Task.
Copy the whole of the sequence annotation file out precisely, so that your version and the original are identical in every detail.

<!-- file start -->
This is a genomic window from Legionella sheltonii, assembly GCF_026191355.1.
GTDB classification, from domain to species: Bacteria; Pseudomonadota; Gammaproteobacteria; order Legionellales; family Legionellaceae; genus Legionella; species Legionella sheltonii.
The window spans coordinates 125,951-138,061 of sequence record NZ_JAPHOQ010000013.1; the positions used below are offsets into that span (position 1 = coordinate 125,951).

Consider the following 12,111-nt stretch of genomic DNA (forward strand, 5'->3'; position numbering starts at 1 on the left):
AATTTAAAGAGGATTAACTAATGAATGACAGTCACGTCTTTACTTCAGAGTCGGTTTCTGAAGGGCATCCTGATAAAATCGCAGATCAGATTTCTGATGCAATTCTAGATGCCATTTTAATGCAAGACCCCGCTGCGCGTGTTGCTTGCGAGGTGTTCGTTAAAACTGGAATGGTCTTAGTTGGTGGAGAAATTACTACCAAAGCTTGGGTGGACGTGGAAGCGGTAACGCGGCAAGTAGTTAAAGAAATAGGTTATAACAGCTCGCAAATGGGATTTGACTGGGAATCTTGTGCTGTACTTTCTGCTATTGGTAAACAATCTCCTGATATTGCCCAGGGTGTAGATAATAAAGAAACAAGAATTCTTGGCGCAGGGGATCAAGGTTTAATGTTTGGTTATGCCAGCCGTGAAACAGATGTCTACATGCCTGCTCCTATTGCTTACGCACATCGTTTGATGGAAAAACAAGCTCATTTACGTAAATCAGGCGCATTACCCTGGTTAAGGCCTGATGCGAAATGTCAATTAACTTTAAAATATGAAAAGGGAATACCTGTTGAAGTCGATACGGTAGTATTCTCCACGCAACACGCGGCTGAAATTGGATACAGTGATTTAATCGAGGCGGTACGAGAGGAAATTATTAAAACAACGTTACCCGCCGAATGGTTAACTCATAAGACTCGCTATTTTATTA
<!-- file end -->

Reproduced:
This is a genomic window from Legionella sheltonii, assembly GCF_026191355.1.
GTDB classification, from domain to species: Bacteria; Pseudomonadota; Gammaproteobacteria; order Legionellales; family Legionellaceae; genus Legionella; species Legionella sheltonii.
The window spans coordinates 125,951-138,061 of sequence record NZ_JAPHOQ010000013.1; the positions used below are offsets into that span (position 1 = coordinate 125,951).

Consider the following 12,111-nt stretch of genomic DNA (forward strand, 5'->3'; position numbering starts at 1 on the left):
AATTTAAAGAGGATTAACTAATGAATGACAGTCACGTCTTTACTTCAGAGTCGGTTTCTGAAGGGCATCCTGATAAAATCGCAGATCAGATTTCTGATGCAATTCTAGATGCCATTTTAATGCAAGACCCCGCTGCGCGTGTTGCTTGCGAGGTGTTCGTTAAAACTGGAATGGTCTTAGTTGGTGGAGAAATTACTACCAAAGCTTGGGTGGACGTGGAAGCGGTAACGCGGCAAGTAGTTAAAGAAATAGGTTATAACAGCTCGCAAATGGGATTTGACTGGGAATCTTGTGCTGTACTTTCTGCTATTGGTAAACAATCTCCTGATATTGCCCAGGGTGTAGATAATAAAGAAACAAGAATTCTTGGCGCAGGGGATCAAGGTTTAATGTTTGGTTATGCCAGCCGTGAAACAGATGTCTACATGCCTGCTCCTATTGCTTACGCACATCGTTTGATGGAAAAACAAGCTCATTTACGTAAATCAGGCGCATTACCCTGGTTAAGGCCTGATGCGAAATGTCAATTAACTTTAAAATATGAAAAGGGAATACCTGTTGAAGTCGATACGGTAGTATTCTCCACGCAACACGCGGCTGAAATTGGATACAGTGATTTAATCGAGGCGGTACGAGAGGAAATTATTAAAACAACGTTACCCGCCGAATGGTTAACTCATAAGACTCGCTATTTTATTA